LPG in industry
Many businesses use liquid petroleum gas (LPG) because it is convenient and efficient, but you still need to make sure your LPG appliances and installations are safe.
LPG is a highly flammable gas, and is dangerous if not used safely.
'You' - the PCBU
A PCBU is a person conducting a business or undertaking. A PCBU can be a person (eg if they are a sole-trader or self employed) however it usually refers to a business entity such as a company or an undertaking such as a not-for-profit organisation.
This guide is for PCBUs who use or store LPG in their workplace. It is designed to help them meet their obligations under the Health and Safety at Work (Hazardous Substances Regulations 2017 (‘the Regulations’)(external link).
In this guide, ‘you’ means the PCBU.
More information on PCBUs and other duty holders in the workplace and their duties is available in our getting started section.
What are the dangers of LPG?
- If LPG leaks, it will evaporate and form a large cloud of gas, which will settle in low spots such as drains or basements. This can cause a fire or suffocation hazard.
- LPG is highly flammable and could cause a fire if ignited.
- LPG can cause cold burns if in contact with the skin, or act as an asphyxiant (meaning you won’t be able to breathe) if present in high concentrations.
What does the law say?
Your obligations around LPG safety
The Regulations set out specific controls (rules) for safely using and storing LPG.
If you use LPG you must:
have a 2 kg dry chemical fire extinguisher on hand if there is more than 50 kg of LPG present on site.
have signs showing LPG is present if you have more than 50 kg stored inside, or more than 250 kg outdoors.
Signs must be located correctly, easy to understand, made from durable materials and show that LPG is flammable.
have a first aid kit available and trained first aiders on site in case of an emergency.
For more information on deciding how many trained first aiders you need, and what equipment and facilities you need to provide your workers, see our fact sheet First aid.
- if you have more than 300 kg of LPG in your workplace, you must have an emergency response plan. Make sure you test your plan at least once a year to check if it’s effective.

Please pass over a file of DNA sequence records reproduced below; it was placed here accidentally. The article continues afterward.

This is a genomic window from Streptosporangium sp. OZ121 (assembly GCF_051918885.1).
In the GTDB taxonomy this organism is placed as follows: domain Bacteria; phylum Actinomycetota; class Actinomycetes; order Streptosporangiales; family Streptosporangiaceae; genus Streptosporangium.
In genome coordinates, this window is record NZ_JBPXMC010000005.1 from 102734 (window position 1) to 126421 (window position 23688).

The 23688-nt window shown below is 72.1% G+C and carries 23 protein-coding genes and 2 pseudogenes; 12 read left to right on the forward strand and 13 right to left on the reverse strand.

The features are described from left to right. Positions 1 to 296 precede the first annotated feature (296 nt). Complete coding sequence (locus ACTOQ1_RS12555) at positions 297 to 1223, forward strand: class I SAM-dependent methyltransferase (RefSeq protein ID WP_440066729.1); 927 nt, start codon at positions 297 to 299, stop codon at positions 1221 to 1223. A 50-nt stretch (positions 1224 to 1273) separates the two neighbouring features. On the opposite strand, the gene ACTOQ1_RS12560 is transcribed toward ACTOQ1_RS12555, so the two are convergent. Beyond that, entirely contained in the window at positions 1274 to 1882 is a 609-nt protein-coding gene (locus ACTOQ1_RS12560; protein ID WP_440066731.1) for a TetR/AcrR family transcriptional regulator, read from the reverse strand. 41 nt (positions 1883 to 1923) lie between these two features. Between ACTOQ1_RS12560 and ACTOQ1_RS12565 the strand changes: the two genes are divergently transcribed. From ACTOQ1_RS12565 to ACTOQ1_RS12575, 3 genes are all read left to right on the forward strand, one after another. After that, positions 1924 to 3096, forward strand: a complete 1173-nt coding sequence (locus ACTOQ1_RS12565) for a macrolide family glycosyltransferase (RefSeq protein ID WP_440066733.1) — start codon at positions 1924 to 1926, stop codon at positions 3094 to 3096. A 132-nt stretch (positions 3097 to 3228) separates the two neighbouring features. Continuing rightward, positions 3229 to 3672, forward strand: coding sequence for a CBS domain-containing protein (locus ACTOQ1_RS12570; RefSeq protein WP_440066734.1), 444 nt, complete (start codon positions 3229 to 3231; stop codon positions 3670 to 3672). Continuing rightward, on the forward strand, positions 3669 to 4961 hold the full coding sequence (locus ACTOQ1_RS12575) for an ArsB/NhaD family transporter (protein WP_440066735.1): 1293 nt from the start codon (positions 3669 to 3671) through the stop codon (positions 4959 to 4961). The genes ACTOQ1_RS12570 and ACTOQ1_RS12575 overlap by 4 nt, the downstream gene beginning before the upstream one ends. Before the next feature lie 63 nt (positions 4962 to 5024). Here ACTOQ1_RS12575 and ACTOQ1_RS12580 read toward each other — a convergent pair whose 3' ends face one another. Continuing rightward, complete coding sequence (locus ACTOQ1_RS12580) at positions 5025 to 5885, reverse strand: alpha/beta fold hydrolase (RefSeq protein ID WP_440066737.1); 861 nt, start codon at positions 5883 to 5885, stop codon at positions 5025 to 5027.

Some things your emergency response plan should cover include all the potential emergencies that may arise when using LPG, what to do in an emergency and how to contact emergency services.
- make sure that all cylinders are correctly labelled to show that they contain LPG.
- make sure that everyone in the workplace has the information, training, instruction or supervision they need to use LPG safely. This means they need to:
- be aware of the hazards
- know what control measures are in place to reduce the risks caused by LPG
- know how to safely use, handle and store of LPG, and
- know what to do in an emergency.
Some controls such as the requirement to train your workers, or labelling your substances apply to all hazardous substances. Other controls vary depending on the amount of LPG you hold in your workplace. Use the Hazardous Substances Calculator(external link) to help you determine what controls you need to apply.
How much LPG can I store?
Commercial premises (eg hotels, restaurants, shops or offices) that occupy a standalone building must not have more 10 kg of LPG stored inside for every 10 square metres of indoor floor area, up to a maximum of 100 kg.
Each cylinder must be no more than 10 kg in volume.
Where the building is attached to another occupied building a maximum of 20 kg of LPG can be located indoors irrespective of the floor area (eg two 9 kg cylinders).
If you have more than 100 kg of LPG on site, this must be stored outside.